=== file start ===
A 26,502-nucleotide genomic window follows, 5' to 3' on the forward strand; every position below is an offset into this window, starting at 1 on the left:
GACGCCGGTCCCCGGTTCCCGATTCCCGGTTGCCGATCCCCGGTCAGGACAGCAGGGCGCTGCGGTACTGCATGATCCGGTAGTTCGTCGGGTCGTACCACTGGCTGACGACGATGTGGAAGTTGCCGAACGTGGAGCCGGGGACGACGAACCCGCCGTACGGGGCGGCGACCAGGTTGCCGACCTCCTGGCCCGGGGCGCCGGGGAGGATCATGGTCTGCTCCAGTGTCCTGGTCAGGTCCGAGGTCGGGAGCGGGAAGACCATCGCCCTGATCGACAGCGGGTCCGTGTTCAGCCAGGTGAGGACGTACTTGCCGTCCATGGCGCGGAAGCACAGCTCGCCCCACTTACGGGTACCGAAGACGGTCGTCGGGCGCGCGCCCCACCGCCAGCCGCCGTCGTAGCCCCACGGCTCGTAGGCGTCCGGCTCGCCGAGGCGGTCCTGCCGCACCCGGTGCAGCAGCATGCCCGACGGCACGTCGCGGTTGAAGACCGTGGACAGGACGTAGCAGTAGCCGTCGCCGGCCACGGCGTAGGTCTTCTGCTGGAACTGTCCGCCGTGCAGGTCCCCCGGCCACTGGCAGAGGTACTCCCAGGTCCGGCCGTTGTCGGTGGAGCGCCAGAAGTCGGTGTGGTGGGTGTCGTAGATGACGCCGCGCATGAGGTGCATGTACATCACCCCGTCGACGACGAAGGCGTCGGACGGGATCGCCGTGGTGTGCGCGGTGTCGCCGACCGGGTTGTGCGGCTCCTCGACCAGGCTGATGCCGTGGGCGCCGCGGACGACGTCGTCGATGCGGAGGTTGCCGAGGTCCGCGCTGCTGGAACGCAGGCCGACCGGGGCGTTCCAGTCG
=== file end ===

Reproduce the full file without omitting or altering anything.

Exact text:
A 26,502-nucleotide genomic window follows, 5' to 3' on the forward strand; every position below is an offset into this window, starting at 1 on the left:
GACGCCGGTCCCCGGTTCCCGATTCCCGGTTGCCGATCCCCGGTCAGGACAGCAGGGCGCTGCGGTACTGCATGATCCGGTAGTTCGTCGGGTCGTACCACTGGCTGACGACGATGTGGAAGTTGCCGAACGTGGAGCCGGGGACGACGAACCCGCCGTACGGGGCGGCGACCAGGTTGCCGACCTCCTGGCCCGGGGCGCCGGGGAGGATCATGGTCTGCTCCAGTGTCCTGGTCAGGTCCGAGGTCGGGAGCGGGAAGACCATCGCCCTGATCGACAGCGGGTCCGTGTTCAGCCAGGTGAGGACGTACTTGCCGTCCATGGCGCGGAAGCACAGCTCGCCCCACTTACGGGTACCGAAGACGGTCGTCGGGCGCGCGCCCCACCGCCAGCCGCCGTCGTAGCCCCACGGCTCGTAGGCGTCCGGCTCGCCGAGGCGGTCCTGCCGCACCCGGTGCAGCAGCATGCCCGACGGCACGTCGCGGTTGAAGACCGTGGACAGGACGTAGCAGTAGCCGTCGCCGGCCACGGCGTAGGTCTTCTGCTGGAACTGTCCGCCGTGCAGGTCCCCCGGCCACTGGCAGAGGTACTCCCAGGTCCGGCCGTTGTCGGTGGAGCGCCAGAAGTCGGTGTGGTGGGTGTCGTAGATGACGCCGCGCATGAGGTGCATGTACATCACCCCGTCGACGACGAAGGCGTCGGACGGGATCGCCGTGGTGTGCGCGGTGTCGCCGACCGGGTTGTGCGGCTCCTCGACCAGGCTGATGCCGTGGGCGCCGCGGACGACGTCGTCGATGCGGAGGTTGCCGAGGTCCGCGCTGCTGGAACGCAGGCCGACCGGGGCGTTCCAGTCG